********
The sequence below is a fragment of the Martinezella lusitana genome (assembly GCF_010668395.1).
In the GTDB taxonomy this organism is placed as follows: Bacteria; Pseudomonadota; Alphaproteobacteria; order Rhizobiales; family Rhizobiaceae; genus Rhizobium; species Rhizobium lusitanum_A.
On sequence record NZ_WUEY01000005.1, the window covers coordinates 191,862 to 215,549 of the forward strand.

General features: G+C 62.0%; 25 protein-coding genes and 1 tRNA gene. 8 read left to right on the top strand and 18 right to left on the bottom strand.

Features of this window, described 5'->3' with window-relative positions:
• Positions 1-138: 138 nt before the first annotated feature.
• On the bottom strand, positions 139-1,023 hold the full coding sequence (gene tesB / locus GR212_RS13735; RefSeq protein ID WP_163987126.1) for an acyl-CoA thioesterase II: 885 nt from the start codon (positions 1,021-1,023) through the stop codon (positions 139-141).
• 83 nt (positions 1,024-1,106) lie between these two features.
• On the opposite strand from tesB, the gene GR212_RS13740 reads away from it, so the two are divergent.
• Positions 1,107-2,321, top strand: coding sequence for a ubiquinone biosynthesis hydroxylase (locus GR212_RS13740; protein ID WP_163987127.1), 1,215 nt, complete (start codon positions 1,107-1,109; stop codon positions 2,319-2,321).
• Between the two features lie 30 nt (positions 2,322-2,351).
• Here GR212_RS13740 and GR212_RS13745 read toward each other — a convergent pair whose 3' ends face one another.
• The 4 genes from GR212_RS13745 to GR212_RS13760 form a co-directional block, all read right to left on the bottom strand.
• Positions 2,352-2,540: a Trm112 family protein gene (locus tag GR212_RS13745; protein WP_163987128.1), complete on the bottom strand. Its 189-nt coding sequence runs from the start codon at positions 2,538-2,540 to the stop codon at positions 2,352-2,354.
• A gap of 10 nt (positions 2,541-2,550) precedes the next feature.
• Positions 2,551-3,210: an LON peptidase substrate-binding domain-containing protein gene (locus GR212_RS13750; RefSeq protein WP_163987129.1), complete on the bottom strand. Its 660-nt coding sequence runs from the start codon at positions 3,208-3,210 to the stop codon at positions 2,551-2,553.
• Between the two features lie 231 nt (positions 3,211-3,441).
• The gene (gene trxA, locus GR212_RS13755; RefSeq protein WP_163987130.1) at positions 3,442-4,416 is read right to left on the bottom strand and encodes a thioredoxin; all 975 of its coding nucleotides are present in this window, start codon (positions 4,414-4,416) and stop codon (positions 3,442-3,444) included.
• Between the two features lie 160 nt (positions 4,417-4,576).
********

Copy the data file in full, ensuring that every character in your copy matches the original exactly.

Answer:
The sequence below is a fragment of the Martinezella lusitana genome (assembly GCF_010668395.1).
In the GTDB taxonomy this organism is placed as follows: Bacteria; Pseudomonadota; Alphaproteobacteria; order Rhizobiales; family Rhizobiaceae; genus Rhizobium; species Rhizobium lusitanum_A.
On sequence record NZ_WUEY01000005.1, the window covers coordinates 191,862 to 215,549 of the forward strand.

General features: G+C 62.0%; 25 protein-coding genes and 1 tRNA gene. 8 read left to right on the top strand and 18 right to left on the bottom strand.

Features of this window, described 5'->3' with window-relative positions:
• Positions 1-138: 138 nt before the first annotated feature.
• On the bottom strand, positions 139-1,023 hold the full coding sequence (gene tesB / locus GR212_RS13735; RefSeq protein ID WP_163987126.1) for an acyl-CoA thioesterase II: 885 nt from the start codon (positions 1,021-1,023) through the stop codon (positions 139-141).
• 83 nt (positions 1,024-1,106) lie between these two features.
• On the opposite strand from tesB, the gene GR212_RS13740 reads away from it, so the two are divergent.
• Positions 1,107-2,321, top strand: coding sequence for a ubiquinone biosynthesis hydroxylase (locus GR212_RS13740; protein ID WP_163987127.1), 1,215 nt, complete (start codon positions 1,107-1,109; stop codon positions 2,319-2,321).
• Between the two features lie 30 nt (positions 2,322-2,351).
• Here GR212_RS13740 and GR212_RS13745 read toward each other — a convergent pair whose 3' ends face one another.
• The 4 genes from GR212_RS13745 to GR212_RS13760 form a co-directional block, all read right to left on the bottom strand.
• Positions 2,352-2,540: a Trm112 family protein gene (locus tag GR212_RS13745; protein WP_163987128.1), complete on the bottom strand. Its 189-nt coding sequence runs from the start codon at positions 2,538-2,540 to the stop codon at positions 2,352-2,354.
• A gap of 10 nt (positions 2,541-2,550) precedes the next feature.
• Positions 2,551-3,210: an LON peptidase substrate-binding domain-containing protein gene (locus GR212_RS13750; RefSeq protein WP_163987129.1), complete on the bottom strand. Its 660-nt coding sequence runs from the start codon at positions 3,208-3,210 to the stop codon at positions 2,551-2,553.
• Between the two features lie 231 nt (positions 3,211-3,441).
• The gene (gene trxA, locus GR212_RS13755; RefSeq protein WP_163987130.1) at positions 3,442-4,416 is read right to left on the bottom strand and encodes a thioredoxin; all 975 of its coding nucleotides are present in this window, start codon (positions 4,414-4,416) and stop codon (positions 3,442-3,444) included.
• Between the two features lie 160 nt (positions 4,417-4,576).